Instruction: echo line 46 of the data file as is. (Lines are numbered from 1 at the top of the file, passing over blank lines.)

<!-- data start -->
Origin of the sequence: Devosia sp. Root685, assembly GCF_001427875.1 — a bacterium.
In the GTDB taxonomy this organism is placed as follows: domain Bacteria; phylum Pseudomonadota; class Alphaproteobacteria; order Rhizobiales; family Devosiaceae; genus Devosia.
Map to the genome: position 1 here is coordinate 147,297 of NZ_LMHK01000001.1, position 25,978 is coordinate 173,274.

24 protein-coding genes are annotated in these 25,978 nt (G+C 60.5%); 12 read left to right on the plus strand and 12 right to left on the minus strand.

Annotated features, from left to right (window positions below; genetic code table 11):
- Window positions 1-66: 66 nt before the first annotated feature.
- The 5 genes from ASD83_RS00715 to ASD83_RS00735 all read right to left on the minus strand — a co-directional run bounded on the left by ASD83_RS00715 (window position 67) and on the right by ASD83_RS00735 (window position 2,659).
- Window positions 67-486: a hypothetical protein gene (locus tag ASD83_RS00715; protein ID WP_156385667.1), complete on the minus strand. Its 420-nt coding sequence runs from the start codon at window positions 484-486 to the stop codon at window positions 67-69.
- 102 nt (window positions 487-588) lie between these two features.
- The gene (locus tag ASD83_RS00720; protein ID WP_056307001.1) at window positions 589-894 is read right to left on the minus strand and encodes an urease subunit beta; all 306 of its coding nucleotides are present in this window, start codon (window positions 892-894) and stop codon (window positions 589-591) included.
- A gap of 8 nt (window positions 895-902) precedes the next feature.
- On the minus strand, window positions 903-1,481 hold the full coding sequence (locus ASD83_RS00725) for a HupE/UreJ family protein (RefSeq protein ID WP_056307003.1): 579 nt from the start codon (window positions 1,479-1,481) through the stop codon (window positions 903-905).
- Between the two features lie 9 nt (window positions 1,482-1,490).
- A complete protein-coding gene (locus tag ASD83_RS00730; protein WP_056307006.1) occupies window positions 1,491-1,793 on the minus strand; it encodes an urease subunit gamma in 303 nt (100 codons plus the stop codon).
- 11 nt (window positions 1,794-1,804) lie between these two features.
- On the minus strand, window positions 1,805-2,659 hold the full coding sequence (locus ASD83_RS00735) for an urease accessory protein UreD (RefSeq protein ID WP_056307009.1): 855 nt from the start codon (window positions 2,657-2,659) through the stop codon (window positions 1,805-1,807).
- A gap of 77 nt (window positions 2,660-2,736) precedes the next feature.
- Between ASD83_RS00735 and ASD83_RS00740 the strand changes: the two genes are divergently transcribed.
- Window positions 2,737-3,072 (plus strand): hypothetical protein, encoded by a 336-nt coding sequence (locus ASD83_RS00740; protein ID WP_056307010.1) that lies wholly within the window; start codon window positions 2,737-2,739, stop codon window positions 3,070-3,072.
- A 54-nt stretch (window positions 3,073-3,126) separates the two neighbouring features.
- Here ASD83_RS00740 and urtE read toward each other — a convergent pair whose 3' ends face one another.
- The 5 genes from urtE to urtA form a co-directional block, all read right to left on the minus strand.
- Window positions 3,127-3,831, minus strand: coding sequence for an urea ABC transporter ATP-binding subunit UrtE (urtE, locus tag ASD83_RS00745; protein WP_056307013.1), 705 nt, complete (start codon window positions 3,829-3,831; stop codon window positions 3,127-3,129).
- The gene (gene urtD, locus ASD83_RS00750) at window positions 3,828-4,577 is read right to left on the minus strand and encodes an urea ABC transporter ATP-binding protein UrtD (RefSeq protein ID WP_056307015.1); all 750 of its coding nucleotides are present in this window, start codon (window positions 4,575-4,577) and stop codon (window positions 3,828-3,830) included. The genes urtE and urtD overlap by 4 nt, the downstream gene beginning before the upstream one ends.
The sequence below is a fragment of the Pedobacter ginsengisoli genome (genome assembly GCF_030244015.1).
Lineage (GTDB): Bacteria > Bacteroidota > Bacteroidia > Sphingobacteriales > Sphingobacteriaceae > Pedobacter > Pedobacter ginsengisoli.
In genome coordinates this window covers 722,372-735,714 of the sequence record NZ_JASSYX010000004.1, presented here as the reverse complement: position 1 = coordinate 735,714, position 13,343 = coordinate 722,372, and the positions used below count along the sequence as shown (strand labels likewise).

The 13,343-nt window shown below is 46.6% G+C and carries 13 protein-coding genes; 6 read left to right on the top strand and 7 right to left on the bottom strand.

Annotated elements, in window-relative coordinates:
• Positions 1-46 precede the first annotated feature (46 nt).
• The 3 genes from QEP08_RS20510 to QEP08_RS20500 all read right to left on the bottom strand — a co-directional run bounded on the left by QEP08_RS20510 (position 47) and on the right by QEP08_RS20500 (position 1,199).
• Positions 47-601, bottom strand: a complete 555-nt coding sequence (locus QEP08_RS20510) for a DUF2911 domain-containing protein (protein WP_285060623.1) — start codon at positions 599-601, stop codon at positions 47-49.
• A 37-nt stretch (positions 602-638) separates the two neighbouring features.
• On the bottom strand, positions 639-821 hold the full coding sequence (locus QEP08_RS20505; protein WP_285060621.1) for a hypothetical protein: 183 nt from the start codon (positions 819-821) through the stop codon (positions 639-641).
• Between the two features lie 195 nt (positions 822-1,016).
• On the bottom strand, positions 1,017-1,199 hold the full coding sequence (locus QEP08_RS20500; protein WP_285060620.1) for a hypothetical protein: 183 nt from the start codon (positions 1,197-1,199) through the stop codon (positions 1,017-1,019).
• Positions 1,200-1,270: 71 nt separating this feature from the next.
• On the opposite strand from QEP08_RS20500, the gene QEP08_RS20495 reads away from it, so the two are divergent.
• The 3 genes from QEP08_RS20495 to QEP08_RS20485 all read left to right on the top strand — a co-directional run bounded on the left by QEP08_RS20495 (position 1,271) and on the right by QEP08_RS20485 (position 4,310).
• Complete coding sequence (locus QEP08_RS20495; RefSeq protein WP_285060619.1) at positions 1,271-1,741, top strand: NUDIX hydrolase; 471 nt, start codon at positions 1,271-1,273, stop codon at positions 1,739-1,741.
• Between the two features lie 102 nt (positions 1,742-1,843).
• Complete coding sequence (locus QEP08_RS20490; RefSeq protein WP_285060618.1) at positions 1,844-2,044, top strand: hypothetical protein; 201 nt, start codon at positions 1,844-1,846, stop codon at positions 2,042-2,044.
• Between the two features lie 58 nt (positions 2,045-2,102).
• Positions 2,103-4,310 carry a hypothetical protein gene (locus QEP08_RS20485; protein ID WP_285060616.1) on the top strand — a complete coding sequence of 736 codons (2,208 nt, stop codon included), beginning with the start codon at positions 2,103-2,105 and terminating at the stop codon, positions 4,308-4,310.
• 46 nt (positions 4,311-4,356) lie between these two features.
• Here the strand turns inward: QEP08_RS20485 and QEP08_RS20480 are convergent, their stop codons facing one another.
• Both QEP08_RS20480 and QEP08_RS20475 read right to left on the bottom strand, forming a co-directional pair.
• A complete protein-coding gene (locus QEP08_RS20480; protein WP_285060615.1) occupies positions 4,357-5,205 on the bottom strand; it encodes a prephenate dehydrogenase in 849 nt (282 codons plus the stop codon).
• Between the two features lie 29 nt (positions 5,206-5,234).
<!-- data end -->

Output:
• Here the strand turns inward: QEP08_RS20485 and QEP08_RS20480 are convergent, their stop codons facing one another.